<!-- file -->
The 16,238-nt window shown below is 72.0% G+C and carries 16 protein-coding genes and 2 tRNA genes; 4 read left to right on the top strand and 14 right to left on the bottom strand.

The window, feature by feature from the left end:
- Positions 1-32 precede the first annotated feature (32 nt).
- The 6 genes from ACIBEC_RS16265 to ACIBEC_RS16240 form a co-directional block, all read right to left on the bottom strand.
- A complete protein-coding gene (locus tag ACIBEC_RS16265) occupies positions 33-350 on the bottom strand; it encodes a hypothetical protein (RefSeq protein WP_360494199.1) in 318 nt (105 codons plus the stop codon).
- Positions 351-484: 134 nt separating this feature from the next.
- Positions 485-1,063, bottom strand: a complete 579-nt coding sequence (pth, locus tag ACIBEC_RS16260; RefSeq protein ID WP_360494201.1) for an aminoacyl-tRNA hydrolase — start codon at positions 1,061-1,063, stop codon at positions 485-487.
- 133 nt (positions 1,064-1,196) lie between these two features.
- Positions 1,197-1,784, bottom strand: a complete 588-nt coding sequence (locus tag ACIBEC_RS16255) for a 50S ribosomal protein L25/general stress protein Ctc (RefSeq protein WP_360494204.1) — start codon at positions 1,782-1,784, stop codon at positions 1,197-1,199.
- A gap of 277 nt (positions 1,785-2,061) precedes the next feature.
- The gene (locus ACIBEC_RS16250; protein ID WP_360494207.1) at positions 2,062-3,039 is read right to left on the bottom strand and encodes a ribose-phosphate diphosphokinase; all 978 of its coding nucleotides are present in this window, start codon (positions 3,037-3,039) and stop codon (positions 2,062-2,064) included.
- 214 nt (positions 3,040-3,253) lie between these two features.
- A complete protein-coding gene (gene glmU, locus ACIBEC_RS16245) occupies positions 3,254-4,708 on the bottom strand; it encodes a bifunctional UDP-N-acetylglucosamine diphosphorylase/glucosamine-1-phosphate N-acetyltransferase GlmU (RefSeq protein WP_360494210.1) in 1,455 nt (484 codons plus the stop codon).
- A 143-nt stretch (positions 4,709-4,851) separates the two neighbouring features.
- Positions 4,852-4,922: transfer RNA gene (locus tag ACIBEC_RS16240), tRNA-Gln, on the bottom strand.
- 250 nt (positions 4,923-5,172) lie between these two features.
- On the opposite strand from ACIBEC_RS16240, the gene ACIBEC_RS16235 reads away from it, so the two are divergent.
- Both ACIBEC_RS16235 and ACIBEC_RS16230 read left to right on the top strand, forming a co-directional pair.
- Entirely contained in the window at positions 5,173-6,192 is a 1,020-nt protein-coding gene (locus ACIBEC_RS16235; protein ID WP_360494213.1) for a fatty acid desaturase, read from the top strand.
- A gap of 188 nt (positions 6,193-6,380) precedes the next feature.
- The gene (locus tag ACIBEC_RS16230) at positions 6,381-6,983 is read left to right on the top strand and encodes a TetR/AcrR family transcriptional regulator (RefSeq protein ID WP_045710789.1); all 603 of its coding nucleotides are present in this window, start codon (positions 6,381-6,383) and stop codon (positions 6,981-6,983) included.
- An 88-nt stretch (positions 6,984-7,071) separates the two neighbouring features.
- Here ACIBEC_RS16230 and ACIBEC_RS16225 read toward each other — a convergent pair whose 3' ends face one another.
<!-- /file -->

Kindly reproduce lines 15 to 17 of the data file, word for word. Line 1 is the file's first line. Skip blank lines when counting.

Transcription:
- Positions 4,852-4,922: transfer RNA gene (locus tag ACIBEC_RS16240), tRNA-Gln, on the bottom strand.
- 250 nt (positions 4,923-5,172) lie between these two features.
- On the opposite strand from ACIBEC_RS16240, the gene ACIBEC_RS16235 reads away from it, so the two are divergent.